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Top business school alumni were in charge at some of the most calamity-stricken organisations as the recession took hold. So are we due for a big rethink on what business courses actually teach? Ian Wylie reports.
Finding scapegoats for the recession has been easy - like shooting fish in a barrel. With discredited CEOs such as Dick Fuld of Lehman Brothers, Andy Hornby of HBOS and Rick Wagoner of General Motors all sporting MBAs from top business schools on their CV, critics have plenty of ammunition to condemn MBA programmes as partly to blame for the financial crisis.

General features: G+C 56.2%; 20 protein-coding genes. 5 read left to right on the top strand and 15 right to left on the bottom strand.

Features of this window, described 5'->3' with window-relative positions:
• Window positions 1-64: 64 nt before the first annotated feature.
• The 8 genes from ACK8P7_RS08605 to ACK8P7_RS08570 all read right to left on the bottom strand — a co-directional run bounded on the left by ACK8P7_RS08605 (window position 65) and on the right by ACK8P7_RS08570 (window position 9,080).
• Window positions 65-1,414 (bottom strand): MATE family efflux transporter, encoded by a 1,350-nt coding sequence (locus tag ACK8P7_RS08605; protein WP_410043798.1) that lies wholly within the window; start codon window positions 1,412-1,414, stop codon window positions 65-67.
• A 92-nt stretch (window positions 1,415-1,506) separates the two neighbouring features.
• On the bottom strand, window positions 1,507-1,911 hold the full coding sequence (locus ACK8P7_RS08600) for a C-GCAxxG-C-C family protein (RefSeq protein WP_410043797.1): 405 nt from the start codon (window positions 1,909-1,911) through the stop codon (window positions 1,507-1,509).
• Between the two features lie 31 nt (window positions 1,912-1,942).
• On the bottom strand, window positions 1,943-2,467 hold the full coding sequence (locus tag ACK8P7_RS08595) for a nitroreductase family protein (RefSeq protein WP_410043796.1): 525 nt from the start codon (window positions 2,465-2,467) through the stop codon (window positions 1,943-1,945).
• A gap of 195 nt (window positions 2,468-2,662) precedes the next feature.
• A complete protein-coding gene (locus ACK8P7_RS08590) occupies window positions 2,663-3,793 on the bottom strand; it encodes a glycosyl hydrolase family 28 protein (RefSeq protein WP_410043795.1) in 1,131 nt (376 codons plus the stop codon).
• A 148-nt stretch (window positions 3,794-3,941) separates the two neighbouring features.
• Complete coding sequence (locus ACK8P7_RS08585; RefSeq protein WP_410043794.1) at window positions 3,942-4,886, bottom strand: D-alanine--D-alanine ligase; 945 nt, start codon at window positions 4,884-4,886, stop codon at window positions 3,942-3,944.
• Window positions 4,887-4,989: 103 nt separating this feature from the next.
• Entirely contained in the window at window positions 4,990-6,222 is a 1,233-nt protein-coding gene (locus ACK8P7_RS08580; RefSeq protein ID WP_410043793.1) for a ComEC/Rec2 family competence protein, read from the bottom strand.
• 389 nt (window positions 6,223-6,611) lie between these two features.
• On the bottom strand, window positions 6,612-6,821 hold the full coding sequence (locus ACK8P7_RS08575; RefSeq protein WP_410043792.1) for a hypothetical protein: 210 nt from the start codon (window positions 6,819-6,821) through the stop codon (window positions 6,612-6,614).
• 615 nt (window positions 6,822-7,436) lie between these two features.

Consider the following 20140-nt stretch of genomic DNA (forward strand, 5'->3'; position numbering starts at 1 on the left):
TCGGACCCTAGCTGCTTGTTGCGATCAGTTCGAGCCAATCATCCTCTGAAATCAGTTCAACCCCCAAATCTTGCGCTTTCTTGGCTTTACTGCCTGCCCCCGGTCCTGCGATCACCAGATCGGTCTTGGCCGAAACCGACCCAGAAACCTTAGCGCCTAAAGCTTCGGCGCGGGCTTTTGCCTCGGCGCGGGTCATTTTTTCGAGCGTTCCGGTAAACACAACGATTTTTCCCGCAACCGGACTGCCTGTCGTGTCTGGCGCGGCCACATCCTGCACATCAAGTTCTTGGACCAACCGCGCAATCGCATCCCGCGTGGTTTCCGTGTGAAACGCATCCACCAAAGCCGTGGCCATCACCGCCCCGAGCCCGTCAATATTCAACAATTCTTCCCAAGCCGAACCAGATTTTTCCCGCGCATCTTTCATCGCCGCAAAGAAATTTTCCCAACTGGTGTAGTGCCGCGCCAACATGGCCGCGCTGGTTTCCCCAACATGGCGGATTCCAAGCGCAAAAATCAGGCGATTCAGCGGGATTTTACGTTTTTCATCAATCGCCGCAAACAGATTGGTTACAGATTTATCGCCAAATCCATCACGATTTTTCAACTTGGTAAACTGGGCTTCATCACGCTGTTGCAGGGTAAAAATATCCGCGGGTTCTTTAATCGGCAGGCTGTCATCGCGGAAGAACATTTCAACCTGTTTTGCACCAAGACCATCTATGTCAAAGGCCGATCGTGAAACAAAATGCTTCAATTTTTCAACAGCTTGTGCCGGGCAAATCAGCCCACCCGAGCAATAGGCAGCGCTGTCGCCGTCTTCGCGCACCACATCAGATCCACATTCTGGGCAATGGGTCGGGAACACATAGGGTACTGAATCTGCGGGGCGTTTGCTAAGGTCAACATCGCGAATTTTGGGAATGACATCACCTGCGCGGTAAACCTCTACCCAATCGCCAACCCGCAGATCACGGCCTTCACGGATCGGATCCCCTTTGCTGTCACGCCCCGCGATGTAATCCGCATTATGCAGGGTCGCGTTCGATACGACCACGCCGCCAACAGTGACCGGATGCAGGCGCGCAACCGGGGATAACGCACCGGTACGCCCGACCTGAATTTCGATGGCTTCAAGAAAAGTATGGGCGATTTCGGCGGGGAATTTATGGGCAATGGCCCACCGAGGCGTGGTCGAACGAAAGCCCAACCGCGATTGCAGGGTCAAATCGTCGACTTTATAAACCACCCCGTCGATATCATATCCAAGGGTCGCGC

In truth, we are probably too quick to give MBAs praise and credit in the good times and too eager to slam them for the hangover once the party has ended. But with the lustre of their most prestigious business degree tarnishing, business schools need to take action.
Some contributing factors schools may be powerless to change. Why is it, for example, that ambitious managers choose to enrol on an MBA programmme in the first place? Yes, they may be seeking to broaden and deepen their business knowledge. But no candidate is blind to the fact - often cited by business schools - that after just one or two years …